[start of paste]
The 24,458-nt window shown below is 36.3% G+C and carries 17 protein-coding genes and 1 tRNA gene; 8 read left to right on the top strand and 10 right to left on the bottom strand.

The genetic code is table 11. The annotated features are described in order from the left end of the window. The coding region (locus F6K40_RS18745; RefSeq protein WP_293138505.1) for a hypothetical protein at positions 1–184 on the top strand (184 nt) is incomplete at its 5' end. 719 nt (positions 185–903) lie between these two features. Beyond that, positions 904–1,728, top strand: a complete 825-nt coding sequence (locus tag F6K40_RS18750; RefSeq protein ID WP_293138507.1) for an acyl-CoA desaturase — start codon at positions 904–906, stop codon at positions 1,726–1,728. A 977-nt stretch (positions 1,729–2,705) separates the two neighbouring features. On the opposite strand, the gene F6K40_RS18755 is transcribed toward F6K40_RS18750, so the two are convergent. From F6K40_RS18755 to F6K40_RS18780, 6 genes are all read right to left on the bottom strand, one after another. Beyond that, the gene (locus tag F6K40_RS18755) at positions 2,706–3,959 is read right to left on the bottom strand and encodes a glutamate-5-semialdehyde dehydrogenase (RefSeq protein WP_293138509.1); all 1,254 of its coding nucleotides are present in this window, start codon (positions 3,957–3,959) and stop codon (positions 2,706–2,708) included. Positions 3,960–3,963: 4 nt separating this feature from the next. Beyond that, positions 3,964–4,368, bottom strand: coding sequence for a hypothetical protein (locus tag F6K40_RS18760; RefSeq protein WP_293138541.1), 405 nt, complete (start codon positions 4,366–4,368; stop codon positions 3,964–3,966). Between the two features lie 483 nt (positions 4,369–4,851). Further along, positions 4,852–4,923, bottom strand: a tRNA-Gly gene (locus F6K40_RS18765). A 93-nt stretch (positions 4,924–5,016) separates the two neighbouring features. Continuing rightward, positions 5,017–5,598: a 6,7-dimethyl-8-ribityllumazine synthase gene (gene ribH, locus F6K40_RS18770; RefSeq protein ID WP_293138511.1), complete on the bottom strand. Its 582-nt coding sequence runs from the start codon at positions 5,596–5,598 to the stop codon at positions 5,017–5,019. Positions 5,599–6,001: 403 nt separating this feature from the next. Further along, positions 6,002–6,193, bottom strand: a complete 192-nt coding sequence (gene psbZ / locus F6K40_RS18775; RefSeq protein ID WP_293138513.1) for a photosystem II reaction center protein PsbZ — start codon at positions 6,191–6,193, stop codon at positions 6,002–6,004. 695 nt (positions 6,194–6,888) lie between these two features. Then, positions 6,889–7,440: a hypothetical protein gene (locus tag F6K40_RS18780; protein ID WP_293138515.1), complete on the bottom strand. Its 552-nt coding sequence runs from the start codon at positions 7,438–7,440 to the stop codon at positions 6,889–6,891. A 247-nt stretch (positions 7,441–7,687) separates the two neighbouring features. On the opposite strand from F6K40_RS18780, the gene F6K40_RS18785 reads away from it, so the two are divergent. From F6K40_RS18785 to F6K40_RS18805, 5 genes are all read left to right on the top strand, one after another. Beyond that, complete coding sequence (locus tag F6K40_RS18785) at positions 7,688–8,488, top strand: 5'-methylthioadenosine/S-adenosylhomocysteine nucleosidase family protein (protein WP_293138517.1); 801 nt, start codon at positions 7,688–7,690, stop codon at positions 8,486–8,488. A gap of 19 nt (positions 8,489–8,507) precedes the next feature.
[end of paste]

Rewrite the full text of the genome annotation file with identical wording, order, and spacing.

The 24,458-nt window shown below is 36.3% G+C and carries 17 protein-coding genes and 1 tRNA gene; 8 read left to right on the top strand and 10 right to left on the bottom strand.

The genetic code is table 11. The annotated features are described in order from the left end of the window. The coding region (locus F6K40_RS18745; RefSeq protein WP_293138505.1) for a hypothetical protein at positions 1–184 on the top strand (184 nt) is incomplete at its 5' end. 719 nt (positions 185–903) lie between these two features. Beyond that, positions 904–1,728, top strand: a complete 825-nt coding sequence (locus tag F6K40_RS18750; RefSeq protein ID WP_293138507.1) for an acyl-CoA desaturase — start codon at positions 904–906, stop codon at positions 1,726–1,728. A 977-nt stretch (positions 1,729–2,705) separates the two neighbouring features. On the opposite strand, the gene F6K40_RS18755 is transcribed toward F6K40_RS18750, so the two are convergent. From F6K40_RS18755 to F6K40_RS18780, 6 genes are all read right to left on the bottom strand, one after another. Beyond that, the gene (locus tag F6K40_RS18755) at positions 2,706–3,959 is read right to left on the bottom strand and encodes a glutamate-5-semialdehyde dehydrogenase (RefSeq protein WP_293138509.1); all 1,254 of its coding nucleotides are present in this window, start codon (positions 3,957–3,959) and stop codon (positions 2,706–2,708) included. Positions 3,960–3,963: 4 nt separating this feature from the next. Beyond that, positions 3,964–4,368, bottom strand: coding sequence for a hypothetical protein (locus tag F6K40_RS18760; RefSeq protein WP_293138541.1), 405 nt, complete (start codon positions 4,366–4,368; stop codon positions 3,964–3,966). Between the two features lie 483 nt (positions 4,369–4,851). Further along, positions 4,852–4,923, bottom strand: a tRNA-Gly gene (locus F6K40_RS18765). A 93-nt stretch (positions 4,924–5,016) separates the two neighbouring features. Continuing rightward, positions 5,017–5,598: a 6,7-dimethyl-8-ribityllumazine synthase gene (gene ribH, locus F6K40_RS18770; RefSeq protein ID WP_293138511.1), complete on the bottom strand. Its 582-nt coding sequence runs from the start codon at positions 5,596–5,598 to the stop codon at positions 5,017–5,019. Positions 5,599–6,001: 403 nt separating this feature from the next. Further along, positions 6,002–6,193, bottom strand: a complete 192-nt coding sequence (gene psbZ / locus F6K40_RS18775; RefSeq protein ID WP_293138513.1) for a photosystem II reaction center protein PsbZ — start codon at positions 6,191–6,193, stop codon at positions 6,002–6,004. 695 nt (positions 6,194–6,888) lie between these two features. Then, positions 6,889–7,440: a hypothetical protein gene (locus tag F6K40_RS18780; protein ID WP_293138515.1), complete on the bottom strand. Its 552-nt coding sequence runs from the start codon at positions 7,438–7,440 to the stop codon at positions 6,889–6,891. A 247-nt stretch (positions 7,441–7,687) separates the two neighbouring features. On the opposite strand from F6K40_RS18780, the gene F6K40_RS18785 reads away from it, so the two are divergent. From F6K40_RS18785 to F6K40_RS18805, 5 genes are all read left to right on the top strand, one after another. Beyond that, complete coding sequence (locus tag F6K40_RS18785) at positions 7,688–8,488, top strand: 5'-methylthioadenosine/S-adenosylhomocysteine nucleosidase family protein (protein WP_293138517.1); 801 nt, start codon at positions 7,688–7,690, stop codon at positions 8,486–8,488. A gap of 19 nt (positions 8,489–8,507) precedes the next feature.